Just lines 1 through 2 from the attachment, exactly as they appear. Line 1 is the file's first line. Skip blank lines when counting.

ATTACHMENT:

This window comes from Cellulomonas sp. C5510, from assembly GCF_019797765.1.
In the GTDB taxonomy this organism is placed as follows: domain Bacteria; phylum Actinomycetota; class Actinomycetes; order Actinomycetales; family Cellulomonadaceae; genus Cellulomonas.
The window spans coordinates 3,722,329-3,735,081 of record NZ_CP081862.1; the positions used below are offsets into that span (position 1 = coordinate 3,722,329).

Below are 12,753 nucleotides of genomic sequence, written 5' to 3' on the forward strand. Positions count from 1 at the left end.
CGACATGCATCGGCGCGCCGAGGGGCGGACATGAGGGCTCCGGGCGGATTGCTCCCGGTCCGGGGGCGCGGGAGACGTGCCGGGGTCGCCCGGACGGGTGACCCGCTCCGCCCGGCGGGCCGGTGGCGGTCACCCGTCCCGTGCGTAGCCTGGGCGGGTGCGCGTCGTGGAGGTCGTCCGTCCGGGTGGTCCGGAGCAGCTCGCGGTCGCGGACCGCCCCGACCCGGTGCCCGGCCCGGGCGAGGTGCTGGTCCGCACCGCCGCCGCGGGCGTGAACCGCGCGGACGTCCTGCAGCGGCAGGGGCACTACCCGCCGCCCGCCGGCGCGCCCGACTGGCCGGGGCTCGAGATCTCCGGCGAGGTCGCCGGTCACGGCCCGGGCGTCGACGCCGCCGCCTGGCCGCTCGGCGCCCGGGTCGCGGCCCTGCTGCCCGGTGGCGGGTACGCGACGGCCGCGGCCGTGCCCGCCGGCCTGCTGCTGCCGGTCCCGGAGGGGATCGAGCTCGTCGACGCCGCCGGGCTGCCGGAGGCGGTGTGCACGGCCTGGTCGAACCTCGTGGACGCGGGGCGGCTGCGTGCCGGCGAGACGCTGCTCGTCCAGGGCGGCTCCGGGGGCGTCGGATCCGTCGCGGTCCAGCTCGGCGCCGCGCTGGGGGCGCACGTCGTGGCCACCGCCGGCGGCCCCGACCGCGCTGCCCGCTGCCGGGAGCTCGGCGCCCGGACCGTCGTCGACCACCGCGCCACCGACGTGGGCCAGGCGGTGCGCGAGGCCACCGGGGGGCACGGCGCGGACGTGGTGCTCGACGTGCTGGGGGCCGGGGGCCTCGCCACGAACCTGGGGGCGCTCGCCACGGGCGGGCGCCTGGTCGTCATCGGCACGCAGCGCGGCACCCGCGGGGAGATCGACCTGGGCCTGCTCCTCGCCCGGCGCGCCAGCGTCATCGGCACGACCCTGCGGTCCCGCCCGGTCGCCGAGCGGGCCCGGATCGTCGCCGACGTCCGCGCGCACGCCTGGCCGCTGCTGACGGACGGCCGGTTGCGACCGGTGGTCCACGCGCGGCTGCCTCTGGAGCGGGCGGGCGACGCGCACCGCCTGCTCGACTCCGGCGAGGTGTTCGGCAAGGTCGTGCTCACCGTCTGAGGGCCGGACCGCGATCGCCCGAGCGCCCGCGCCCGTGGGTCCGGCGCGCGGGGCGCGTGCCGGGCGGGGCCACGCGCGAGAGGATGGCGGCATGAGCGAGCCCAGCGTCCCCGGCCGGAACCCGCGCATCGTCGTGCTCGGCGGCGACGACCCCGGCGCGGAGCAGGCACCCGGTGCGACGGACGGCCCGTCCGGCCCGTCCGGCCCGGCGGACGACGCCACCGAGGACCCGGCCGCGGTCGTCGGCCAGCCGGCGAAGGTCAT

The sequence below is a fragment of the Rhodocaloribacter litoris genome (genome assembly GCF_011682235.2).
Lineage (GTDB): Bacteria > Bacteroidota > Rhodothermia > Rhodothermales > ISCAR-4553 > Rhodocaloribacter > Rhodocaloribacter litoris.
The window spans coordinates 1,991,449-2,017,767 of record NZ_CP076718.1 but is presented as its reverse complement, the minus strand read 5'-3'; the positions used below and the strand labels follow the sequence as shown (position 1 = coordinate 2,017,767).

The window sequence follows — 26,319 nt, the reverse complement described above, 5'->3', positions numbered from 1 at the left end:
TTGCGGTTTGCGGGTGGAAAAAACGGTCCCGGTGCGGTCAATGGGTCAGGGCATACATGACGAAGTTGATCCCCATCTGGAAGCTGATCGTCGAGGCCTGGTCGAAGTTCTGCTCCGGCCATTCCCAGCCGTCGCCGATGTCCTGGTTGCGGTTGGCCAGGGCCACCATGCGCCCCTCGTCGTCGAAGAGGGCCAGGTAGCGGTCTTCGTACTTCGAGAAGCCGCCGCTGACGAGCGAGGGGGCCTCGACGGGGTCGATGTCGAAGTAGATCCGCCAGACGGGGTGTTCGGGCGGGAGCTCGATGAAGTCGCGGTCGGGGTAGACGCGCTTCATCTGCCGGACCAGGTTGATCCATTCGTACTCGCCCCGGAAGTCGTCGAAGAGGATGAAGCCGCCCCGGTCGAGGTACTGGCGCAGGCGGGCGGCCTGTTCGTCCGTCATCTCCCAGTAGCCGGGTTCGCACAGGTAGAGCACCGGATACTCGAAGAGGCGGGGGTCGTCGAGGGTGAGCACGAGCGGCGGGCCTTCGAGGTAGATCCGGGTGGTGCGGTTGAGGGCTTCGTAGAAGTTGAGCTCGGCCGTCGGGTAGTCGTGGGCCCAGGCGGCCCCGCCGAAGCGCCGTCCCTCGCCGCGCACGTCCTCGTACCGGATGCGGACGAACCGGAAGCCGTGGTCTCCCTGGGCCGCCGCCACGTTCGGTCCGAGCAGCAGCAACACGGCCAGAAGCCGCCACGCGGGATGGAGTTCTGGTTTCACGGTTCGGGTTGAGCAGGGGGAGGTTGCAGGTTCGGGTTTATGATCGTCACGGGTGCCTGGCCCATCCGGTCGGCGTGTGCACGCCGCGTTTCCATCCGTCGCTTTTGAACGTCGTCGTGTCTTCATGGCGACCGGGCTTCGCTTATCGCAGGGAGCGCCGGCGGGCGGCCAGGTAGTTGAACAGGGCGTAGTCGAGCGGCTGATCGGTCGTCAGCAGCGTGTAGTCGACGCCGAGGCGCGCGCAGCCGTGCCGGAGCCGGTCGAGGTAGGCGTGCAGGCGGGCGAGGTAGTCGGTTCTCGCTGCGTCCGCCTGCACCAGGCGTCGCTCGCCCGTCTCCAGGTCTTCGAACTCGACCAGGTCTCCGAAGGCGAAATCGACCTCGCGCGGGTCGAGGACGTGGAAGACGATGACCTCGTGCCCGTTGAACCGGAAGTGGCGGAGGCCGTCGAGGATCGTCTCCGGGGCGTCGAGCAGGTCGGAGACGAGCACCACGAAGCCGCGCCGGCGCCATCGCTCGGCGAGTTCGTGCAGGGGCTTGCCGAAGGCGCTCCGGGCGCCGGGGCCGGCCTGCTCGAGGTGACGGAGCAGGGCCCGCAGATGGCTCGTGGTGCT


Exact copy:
This window comes from Cellulomonas sp. C5510, from assembly GCF_019797765.1.
In the GTDB taxonomy this organism is placed as follows: domain Bacteria; phylum Actinomycetota; class Actinomycetes; order Actinomycetales; family Cellulomonadaceae; genus Cellulomonas.